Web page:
Deepa Malik's Paralympics triumph shows the value of putting 'ability over disability'
Deepa Malik, 45-year-old Arjuna Awardee and now Paralympic medal winner, had participated in swimming and track and field events, and was a biker and car rally driver before a spinal tumour left her paralysed from the chest down in 1999
It's only been a few days since Deepa Malik returned from the Rio Paralympics with a historic shot put silver medal (she's the first Indian woman to win a medal at the Paralympic Games), but she has already started preparing for the World Para Athletics Championships in London next year, and has plans to convert her silver into a gold at the next Paralympics!
Malik, 45, has been participating in sports competitions since 2006, and has won 58 gold medals at the national level and 18 at the international level. She's always loved sports, which for her, is "a lifestyle, a culture". The Arjuna Awardee has participated in swimming and track and field events, is a biker and car rally driver, and says that even before a spinal tumour left her paralysed from the chest down in 1999, she has always been "the outdoorsy type".
But her most recent success in Rio, she said, was all down to her intensive training in the months leading up to the Paralympics. Six months before Rio, she changed her preparation routine. She desperately needed to be able to throw further — at the World Para Athletics Championships in Doha last year, she had thrown a distance of 3.67 metres, and eight months of training leading up to the Paralympics had not made any difference. To be in the Olympics, she knew she would have to throw at least 4.4m. She had the skill and technique, but not the strength to do it, and that was what she needed to work on.
Malik's preparations for Rio involved a daily schedule constructed with clockwork precision: Wake up at 4 am, eat by 6, start training by 7.30. An intake of fluid, protein and carbohydrate was important before she started her routine, but as someone with paralysis needing to manage bowel and bladder movements artificially, they would have to be measured to exactly the right quantity and timed, so that it wouldn't get in the way of her workout.
Alarms on her phone would remind her to eat an egg or a fruit, depending on the time of day. An additional complication in Malik's routine was that she was menopausal, but could not take treatment to alleviate heaving bleeding or mood swings so as to not run into trouble during the dope tests. All of this had to be carefully managed, she says, with diet and exercise, using a catchphrase of hers: "mind over body". (Another pet catchphrase is "ability beyond disability").
Mornings would begin with weight training, working out different sections on different days. Sometimes it would be plyometrics training, other times inclined bench weight training, with sets and repetitions adding up to a total of around 8,000 kg on some days. Afternoon sessions would begin with relaxation and stretching to counter muscle contractions from spastic paraplegia, before moving on to skill training.
To remain focused, she gave up on WhatsApp and social media, moved to Gurgaon from South Delhi, and stayed away from her old social circles. Her husband Bikram Singh Malik, who is also her skill trainer, took a six-month sabbatical from his corporate job (he took voluntary retirement from the Indian Army when Malik decided to re-enter the world of sports in 2006) to give her 24/7 assistance with her training.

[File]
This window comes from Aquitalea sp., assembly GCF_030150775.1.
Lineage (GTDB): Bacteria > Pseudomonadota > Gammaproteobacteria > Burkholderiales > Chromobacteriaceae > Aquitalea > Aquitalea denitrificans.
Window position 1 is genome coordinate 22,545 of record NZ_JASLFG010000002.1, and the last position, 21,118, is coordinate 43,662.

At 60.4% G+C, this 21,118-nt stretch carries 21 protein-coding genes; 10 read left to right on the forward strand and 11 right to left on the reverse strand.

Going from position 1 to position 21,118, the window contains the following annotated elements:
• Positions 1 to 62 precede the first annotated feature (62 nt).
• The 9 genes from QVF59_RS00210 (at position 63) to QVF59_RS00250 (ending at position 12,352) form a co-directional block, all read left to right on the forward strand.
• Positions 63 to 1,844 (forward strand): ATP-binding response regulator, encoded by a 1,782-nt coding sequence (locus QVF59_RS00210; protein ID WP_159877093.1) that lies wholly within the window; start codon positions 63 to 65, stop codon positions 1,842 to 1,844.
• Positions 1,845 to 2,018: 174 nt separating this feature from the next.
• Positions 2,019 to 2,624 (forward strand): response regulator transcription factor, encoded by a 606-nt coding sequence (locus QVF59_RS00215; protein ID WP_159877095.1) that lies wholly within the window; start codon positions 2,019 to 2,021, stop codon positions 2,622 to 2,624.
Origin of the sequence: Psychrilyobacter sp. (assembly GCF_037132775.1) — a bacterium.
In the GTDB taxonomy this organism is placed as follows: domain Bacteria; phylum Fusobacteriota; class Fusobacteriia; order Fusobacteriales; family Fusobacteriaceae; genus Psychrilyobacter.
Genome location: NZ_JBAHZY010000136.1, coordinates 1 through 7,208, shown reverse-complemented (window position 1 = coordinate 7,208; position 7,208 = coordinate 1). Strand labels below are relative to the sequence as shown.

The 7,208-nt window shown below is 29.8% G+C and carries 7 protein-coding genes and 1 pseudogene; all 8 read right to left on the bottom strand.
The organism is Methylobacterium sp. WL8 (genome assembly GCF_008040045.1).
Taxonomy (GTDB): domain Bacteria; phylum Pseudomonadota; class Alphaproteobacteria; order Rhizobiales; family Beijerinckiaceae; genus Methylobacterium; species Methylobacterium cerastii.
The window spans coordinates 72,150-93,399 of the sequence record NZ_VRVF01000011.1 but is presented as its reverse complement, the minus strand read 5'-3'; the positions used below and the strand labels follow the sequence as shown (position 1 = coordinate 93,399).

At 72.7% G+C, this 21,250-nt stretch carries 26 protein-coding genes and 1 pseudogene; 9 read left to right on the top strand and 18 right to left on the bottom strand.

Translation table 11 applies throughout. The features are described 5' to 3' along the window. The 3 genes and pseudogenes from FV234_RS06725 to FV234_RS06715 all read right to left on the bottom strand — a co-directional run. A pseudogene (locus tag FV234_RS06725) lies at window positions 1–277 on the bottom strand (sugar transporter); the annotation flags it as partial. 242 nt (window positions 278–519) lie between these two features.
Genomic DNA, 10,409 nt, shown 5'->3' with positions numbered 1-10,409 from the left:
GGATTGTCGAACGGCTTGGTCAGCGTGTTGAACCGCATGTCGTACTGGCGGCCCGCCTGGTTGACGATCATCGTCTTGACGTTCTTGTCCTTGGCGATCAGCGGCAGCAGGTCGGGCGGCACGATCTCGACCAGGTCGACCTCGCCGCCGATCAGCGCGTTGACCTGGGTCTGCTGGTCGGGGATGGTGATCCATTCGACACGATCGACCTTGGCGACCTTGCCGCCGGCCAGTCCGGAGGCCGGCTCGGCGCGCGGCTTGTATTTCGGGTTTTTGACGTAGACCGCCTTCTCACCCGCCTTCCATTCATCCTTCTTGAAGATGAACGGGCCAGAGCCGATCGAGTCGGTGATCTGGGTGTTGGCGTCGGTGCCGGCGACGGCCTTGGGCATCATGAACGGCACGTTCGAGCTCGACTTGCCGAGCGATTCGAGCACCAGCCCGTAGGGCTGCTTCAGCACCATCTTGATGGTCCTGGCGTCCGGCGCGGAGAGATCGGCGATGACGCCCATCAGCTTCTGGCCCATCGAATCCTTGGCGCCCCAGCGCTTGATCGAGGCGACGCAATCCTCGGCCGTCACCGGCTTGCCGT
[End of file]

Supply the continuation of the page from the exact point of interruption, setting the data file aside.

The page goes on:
She stopped using a regular trainer like she had done before, and changed her workout routine with the help of biomechanics muscle trainer Vaibhav Sirohi, isolating muscle groups and working them out separately, so as not to negatively impact the muscles she had no control over. Dr Chirag Sethi advised her on nutrition; her daughter Devika Malik, a psychologist, helped with the mental aspect of her training.
This was the first time Malik had the luxury of having a team around her, which was made possible thanks to funding from the Target Olympic Podium scheme. It also meant she could afford a good diet (six eggs and half a kilo of meat everyday) and still keep her household running, and funding is what Malik believes made all the difference this time around, not just to her, but the entire team of 19 athletes that represented India at the 2016 Paralympics.
"Nobody ever thought that Deepa Malik, after three spinal surgeries, at 45 and in one of the most severely disabled categories, would increase her throwing distance by a metre," she said.
At Rio, Malik threw her personal best of 4.61 m.
On an average day, when she isn't training for something specific, Malik's routine involves a few hours of cardio — swimming at least three times a week, and "self-wheeling" her wheelchair for at least 2-3 km a day. And around an hour and half of "maintenance" exercises — light dumbbells, stretch cords and the like.
Of course, hard training isn't always fun. "What I hate the most are anti-gravity exercises," Malik said. "When you lift weights against the ground, it requires so many people, because I don't have torso balance. Somebody has to be holding my legs, somebody holding my torso, somebody pulling my shoulder back, because my body has to be stabilised. That is when I feel a little…too disabled, more so than I really am."
But the best part of her routine is the early morning drive from Gurgaon to south Delhi for her training sessions. Racing remains Malik's favourite kind of sport — she returned to sports aged 36 in the "quest to be a biker again", and it was only in 2009 that she entered athletics in earnest. "I go because I get a chance to drive, to get out of the house. It's so beautiful, the roads are empty, and it really excites me," says Malik.
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